Thursday, 14 February 2013

Elizabeth Stuart - Valentine's Day Bride

Today is the 400th anniversary of the wedding of Elizabeth Stuart to Frederick V, Count Palatine of the Rhine. Elizabeth was the eldest daughter of James VI of Scotland, who of course went on to become James I of England. Her father was of course keen to marry her off to create the best possible political advantage, and eventually settled on Frederick as he was the leader of a group of Protestant rulers in Germany, despite being only 16 years old (as was Elizabeth - who would have had the portrait above painted at around this time).

After their first tricky meeting Elizabeth and Frederick found that they were genuinely attracted to each other, and got to know each other better by watching 6 of Shakespeare's plays. The wedding was a happy (and extravagant!) affair, complete with fireworks, dances and a mock sea battle (which got rather out of hand leading to several injuries amongst the sailors...). Elizabeth had 13 bridesmaids and John Donne wrote a special Valentine's Day poem for them.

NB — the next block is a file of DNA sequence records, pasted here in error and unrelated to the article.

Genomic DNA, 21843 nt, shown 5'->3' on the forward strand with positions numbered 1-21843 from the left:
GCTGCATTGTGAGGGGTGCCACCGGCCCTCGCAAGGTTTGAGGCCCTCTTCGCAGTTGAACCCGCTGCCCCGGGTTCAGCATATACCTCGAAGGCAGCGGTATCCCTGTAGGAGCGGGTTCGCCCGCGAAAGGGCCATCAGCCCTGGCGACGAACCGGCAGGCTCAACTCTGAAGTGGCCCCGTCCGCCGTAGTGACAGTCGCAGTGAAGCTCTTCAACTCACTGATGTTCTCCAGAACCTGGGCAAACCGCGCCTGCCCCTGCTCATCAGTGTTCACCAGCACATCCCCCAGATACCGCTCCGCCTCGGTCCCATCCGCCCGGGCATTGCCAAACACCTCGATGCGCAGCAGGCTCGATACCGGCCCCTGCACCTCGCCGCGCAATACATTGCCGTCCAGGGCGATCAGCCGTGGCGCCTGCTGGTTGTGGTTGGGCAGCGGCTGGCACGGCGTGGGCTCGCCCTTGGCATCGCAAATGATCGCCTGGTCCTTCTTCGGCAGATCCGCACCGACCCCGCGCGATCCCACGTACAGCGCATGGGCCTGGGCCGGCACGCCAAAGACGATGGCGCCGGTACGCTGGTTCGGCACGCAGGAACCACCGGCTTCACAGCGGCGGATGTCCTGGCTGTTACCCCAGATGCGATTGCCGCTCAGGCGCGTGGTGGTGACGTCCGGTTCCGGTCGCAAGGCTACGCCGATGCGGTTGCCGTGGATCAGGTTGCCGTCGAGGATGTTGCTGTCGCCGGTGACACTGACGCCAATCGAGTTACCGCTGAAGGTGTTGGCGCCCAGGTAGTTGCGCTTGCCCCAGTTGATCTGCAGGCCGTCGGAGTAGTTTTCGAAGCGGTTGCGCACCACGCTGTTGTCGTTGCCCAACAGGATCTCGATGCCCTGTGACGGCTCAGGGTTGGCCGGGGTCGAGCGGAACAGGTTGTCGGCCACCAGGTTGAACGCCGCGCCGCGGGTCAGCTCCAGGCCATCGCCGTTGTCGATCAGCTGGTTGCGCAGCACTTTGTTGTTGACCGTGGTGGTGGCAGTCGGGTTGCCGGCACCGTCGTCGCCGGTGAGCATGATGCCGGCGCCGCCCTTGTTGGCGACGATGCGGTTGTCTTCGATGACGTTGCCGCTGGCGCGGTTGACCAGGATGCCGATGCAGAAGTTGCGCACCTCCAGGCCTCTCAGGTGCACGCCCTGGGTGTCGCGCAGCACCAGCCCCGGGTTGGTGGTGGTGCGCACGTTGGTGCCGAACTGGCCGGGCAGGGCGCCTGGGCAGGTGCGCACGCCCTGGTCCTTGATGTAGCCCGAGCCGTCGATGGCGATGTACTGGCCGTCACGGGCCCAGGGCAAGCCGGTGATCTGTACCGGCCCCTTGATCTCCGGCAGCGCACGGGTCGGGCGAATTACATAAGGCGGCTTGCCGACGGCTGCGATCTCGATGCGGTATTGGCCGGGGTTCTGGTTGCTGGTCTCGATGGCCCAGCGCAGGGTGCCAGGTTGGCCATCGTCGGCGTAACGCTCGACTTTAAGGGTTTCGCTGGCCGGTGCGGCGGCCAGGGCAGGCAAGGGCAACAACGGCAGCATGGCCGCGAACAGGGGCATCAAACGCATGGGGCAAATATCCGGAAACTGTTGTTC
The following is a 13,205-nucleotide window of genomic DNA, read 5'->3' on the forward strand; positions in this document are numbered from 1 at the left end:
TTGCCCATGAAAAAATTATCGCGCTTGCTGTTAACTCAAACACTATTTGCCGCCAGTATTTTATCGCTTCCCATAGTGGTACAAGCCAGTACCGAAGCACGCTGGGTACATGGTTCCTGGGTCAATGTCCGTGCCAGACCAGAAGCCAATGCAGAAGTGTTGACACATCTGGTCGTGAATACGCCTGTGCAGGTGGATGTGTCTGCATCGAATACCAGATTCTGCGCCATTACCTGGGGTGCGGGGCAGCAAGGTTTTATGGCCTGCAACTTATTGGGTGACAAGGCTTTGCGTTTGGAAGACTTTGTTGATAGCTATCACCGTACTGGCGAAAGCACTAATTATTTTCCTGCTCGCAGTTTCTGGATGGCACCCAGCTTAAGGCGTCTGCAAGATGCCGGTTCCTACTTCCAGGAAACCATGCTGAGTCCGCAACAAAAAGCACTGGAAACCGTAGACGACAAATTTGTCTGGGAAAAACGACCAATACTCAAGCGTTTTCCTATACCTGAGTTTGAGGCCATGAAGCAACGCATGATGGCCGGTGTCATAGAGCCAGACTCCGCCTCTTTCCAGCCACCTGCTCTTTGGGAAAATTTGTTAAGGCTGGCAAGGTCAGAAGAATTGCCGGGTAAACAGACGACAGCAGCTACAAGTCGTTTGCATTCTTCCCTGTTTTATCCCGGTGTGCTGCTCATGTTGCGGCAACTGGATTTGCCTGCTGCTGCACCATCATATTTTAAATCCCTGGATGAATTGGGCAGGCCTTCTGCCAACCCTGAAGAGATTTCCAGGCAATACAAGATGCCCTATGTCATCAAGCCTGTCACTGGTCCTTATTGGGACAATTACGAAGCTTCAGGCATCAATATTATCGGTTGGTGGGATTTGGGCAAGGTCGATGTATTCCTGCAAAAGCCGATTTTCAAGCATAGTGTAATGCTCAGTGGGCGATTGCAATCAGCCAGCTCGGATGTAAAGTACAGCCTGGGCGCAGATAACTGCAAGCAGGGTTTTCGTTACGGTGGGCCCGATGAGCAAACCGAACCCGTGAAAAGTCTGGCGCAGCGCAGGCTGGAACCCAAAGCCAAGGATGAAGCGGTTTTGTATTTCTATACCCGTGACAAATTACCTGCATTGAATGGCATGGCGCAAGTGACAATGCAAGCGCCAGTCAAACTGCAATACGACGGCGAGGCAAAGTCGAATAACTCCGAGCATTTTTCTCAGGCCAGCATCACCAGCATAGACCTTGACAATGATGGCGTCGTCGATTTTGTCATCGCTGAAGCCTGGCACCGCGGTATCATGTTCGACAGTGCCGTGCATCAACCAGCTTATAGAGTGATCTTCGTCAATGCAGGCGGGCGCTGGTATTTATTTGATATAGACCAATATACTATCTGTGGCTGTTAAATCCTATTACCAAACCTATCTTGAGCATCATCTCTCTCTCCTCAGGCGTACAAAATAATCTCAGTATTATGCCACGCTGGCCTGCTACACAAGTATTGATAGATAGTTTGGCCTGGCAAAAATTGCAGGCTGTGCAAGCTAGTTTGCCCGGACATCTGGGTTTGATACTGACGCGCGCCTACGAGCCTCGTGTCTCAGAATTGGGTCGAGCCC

Elizabeth then moved to Heidelberg with her husband and they had 13 children together. In 1619 the couple became king and queen of Bohemia but shortly afterwards they were thrown out and fled to Holland. Elizabeth remained fully engaged in European politics, keen to support Protestants under threat across the continent. She returned to England with her brother, Charles II, in time to see him restored to the throne before her death in 1662.

Elizabeth is particularly important because the royal line continued through her after Charles II died without any (legitimate) heirs. Her grandson was George I, who would establish the House of Hannover on the throne.

You can read more about Elizabeth in the most recent edition of History Today, as well as here (Wikipedia), and also here for more information about her extensive correspondence. Elizabeth also appears in this slightly eccentric blog article about other "Queens of Hearts".

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